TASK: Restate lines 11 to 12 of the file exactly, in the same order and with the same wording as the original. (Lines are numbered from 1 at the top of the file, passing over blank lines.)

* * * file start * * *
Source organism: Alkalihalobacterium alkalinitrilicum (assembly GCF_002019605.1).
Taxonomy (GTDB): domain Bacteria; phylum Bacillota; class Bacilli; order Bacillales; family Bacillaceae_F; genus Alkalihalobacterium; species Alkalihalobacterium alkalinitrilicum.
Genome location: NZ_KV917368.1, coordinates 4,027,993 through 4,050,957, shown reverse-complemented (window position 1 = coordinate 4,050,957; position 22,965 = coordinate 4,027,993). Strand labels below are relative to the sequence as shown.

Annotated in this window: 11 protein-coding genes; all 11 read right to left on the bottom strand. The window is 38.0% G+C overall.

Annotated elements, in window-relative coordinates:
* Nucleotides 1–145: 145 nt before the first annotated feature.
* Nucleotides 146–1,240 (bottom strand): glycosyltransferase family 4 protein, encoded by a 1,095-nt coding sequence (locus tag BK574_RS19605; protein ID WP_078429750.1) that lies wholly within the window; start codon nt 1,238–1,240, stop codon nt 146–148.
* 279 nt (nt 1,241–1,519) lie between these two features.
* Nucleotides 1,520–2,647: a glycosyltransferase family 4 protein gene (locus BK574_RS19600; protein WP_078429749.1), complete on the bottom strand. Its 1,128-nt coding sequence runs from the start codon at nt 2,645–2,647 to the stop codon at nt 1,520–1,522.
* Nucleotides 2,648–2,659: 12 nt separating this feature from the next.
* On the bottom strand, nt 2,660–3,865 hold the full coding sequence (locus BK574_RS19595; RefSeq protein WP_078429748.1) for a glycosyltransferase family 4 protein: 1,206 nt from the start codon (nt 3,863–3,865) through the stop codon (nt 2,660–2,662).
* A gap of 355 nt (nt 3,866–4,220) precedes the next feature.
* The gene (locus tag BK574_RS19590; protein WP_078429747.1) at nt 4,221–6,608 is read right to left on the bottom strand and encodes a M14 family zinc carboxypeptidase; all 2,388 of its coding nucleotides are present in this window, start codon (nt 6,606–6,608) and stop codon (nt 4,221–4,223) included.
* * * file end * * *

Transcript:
* On the bottom strand, nt 2,660–3,865 hold the full coding sequence (locus BK574_RS19595; RefSeq protein WP_078429748.1) for a glycosyltransferase family 4 protein: 1,206 nt from the start codon (nt 3,863–3,865) through the stop codon (nt 2,660–2,662).
* A gap of 355 nt (nt 3,866–4,220) precedes the next feature.